Introduction 3

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Fraternities and sororities have been a part of the fabric of student life on campuses for more than two centuries. The primary role for fraternity/sorority groups is to assist members in positioning themselves as valued stakeholders in the community and as relevant stakeholders to campus life. With this charge in mind, fraternity/sorority membership and activities should be befitting of stewardship and professionalism that enriches the civil society where they operate (CAS, 2010).


A fraternity or sorority is an association of men (fraternity) or women (sorority), selected in the college by democratic processes, because of the adherence to common ideals and aspirations. Out of their association arises a personal relation which makes them unselfishly seek to advance one another in the arts of life and to add, to the formal instruction of the college curriculum, the culture and character which men acquire by contact with great personalities, or when admitted to partnership in great traditions.” (Newton Baker, The Purple Pilgrim, Manual of Phi Gamma Delta).

The first Greek letter organization, Phi Beta Kappa, was founded at the college of William and Mary in 1776. The fraternity was founded as a society with the purpose of openly discussing the ideas and views of the time without the supervision of the faculty. According to Baird’s Manual, the preeminent historical account and “encyclopedia” of Greek life, “Inevitably, what had begun as shared yearning for a livelier life of the mind grew into a broader fellowship? Intellectual pastimes persisted at the center of fraternity life until nearly the end of the nineteenth century: orations, debates, the reading of original poems as well as scientific and scholarly papers” (Baird’s Manual, p. 1-11).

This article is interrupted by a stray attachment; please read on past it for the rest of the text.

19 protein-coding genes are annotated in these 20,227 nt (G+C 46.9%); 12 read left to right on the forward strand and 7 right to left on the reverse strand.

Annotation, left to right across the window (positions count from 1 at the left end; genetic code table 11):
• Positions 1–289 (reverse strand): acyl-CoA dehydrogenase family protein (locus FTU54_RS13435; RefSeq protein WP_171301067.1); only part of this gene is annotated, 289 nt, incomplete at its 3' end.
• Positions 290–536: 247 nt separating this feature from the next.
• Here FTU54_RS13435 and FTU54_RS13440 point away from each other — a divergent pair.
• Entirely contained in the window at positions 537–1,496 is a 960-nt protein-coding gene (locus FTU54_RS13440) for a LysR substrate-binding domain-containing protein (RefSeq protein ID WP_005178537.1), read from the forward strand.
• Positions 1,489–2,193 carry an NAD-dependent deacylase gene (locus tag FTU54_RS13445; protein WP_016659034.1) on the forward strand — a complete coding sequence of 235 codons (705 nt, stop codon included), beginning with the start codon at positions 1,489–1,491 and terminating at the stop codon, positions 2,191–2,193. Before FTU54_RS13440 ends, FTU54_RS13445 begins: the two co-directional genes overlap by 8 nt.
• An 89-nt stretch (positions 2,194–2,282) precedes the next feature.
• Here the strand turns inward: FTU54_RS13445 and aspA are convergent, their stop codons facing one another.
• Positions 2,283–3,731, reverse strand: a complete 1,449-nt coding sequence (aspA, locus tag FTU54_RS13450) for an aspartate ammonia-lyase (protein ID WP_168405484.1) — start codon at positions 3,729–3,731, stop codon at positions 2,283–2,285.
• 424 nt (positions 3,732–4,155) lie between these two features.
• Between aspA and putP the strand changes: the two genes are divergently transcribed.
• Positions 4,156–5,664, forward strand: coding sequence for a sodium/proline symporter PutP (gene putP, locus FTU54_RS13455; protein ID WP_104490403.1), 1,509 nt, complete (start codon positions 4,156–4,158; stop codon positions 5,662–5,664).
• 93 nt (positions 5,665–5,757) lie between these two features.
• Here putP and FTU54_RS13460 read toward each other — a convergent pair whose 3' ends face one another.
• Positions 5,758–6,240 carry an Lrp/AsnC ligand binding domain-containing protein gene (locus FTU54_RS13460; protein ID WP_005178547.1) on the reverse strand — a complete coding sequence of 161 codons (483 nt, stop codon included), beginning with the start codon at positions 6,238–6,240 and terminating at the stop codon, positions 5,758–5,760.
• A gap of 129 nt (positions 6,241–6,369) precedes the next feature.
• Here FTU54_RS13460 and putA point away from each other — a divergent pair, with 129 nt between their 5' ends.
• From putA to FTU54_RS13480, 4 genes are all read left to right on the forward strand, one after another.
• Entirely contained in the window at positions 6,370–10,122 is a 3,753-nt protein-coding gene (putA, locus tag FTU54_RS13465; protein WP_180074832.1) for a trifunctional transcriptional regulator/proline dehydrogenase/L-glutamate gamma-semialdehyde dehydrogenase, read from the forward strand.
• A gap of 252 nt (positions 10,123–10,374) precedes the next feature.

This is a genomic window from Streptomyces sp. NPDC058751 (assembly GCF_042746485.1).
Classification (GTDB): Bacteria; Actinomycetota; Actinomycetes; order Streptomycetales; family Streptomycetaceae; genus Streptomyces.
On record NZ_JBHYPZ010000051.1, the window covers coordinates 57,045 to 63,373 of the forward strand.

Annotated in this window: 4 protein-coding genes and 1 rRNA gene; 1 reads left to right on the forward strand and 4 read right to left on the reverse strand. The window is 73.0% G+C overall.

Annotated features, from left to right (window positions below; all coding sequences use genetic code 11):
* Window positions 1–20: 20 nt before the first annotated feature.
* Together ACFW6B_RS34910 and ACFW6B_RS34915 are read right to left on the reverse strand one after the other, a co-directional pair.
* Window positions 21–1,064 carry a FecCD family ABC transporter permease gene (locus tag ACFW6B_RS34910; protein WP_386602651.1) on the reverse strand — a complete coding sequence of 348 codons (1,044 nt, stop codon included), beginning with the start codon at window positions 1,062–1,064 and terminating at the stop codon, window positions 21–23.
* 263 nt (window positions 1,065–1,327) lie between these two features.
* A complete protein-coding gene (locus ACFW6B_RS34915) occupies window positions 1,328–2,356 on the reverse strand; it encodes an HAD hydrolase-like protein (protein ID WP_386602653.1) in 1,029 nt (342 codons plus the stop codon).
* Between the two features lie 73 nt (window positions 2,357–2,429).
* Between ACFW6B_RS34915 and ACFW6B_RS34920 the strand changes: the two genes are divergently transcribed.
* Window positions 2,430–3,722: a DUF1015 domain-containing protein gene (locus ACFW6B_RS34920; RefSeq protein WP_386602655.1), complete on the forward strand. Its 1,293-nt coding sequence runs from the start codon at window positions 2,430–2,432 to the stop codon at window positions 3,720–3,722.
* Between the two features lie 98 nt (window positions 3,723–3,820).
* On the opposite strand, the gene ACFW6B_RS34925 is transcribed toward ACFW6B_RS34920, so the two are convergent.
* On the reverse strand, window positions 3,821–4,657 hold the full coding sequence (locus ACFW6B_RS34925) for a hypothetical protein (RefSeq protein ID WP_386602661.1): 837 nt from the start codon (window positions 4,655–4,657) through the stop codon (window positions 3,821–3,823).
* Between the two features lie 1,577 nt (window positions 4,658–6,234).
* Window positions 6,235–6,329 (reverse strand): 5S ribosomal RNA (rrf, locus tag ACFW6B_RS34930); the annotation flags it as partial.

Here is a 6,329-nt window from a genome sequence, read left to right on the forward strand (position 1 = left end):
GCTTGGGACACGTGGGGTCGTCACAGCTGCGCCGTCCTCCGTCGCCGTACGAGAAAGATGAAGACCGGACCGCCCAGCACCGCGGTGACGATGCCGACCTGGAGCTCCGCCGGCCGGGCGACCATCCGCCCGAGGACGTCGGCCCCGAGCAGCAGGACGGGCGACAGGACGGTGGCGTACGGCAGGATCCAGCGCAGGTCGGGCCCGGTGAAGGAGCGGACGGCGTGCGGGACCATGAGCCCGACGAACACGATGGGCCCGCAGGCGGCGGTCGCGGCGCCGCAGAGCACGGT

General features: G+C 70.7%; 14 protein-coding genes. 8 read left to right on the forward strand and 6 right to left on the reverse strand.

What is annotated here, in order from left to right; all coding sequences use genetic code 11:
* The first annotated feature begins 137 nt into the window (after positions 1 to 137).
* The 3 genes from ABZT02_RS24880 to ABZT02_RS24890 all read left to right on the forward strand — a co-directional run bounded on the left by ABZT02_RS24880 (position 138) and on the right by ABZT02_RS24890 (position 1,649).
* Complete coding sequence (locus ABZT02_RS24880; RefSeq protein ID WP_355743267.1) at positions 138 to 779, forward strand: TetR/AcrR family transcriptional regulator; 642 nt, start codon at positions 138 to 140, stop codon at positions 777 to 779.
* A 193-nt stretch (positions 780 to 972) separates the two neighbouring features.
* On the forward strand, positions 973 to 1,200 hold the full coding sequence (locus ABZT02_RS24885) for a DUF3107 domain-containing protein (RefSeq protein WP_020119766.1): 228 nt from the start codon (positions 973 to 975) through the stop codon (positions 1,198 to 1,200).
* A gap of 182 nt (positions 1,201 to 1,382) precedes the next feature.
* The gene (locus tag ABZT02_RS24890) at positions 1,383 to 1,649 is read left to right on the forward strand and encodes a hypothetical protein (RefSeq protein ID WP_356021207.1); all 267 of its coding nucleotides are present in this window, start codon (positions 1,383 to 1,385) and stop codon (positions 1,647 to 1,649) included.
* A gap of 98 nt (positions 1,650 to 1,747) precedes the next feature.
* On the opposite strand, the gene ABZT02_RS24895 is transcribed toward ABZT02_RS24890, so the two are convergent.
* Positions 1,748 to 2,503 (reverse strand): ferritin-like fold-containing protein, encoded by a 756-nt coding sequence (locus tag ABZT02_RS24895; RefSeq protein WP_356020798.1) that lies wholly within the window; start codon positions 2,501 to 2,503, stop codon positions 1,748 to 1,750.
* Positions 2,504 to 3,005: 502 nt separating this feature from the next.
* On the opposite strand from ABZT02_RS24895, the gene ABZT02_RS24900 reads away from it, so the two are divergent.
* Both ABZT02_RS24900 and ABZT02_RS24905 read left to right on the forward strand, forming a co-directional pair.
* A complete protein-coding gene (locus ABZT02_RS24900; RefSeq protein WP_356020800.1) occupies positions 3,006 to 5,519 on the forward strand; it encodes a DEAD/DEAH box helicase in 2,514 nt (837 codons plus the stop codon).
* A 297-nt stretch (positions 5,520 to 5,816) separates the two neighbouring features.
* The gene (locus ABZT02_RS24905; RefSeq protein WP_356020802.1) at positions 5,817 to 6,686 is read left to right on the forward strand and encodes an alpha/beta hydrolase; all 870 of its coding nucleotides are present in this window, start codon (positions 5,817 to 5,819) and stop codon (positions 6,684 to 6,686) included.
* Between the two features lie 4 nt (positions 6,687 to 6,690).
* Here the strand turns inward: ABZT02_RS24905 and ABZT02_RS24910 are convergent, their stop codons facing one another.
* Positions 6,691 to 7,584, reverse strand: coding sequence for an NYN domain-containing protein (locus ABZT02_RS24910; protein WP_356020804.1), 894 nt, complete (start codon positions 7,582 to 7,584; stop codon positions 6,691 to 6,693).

Greek organizations members ideally espouse to be model citizens of the campus. Universities long have supported the Greek movement given the direct relationship between mission of higher education and the purpose and espoused values of the college and fraternity. The shared or common mission of higher education institutions and fraternal organizations is to prepare students for responsible citizenship. International Greek organizations have recognized that to be effective and valued members of the community, they must work in partnership with the institution. Both entities prosper when the values and principles for which Greek groups were established are realized.


The National Pan-Hellenic Council, Incorporated (NPHC) is currently composed of nine (9) historically Black Greek letter organizations:

  1. Alpha Phi Alpha Fraternity, Inc. - Founded 1906, Cornell University

  2. Alpha Kappa Alpha Sorority, Inc. - Founded 1908, Howard University

  3. Kappa Alpha Psi Fraternity, Inc. - Founded 1911, Indiana University

  4. Omega Psi Phi Fraternity, Inc. - Founded 1911, Howard University

  5. Delta Sigma Theta Sorority, Inc. - Founded 1913, Howard University

  6. Phi Beta Sigma Fraternity, Inc. - Founded 1914, Howard University

  7. Zeta Phi Beta Sorority, Inc. - Founded 1920, Howard University

  8. Sigma Gamma Rho Sorority, Inc. - Founded 1922, Butler University

  9. Iota Phi Theta Fraternity, Inc. - Founded 1963, Morgan State University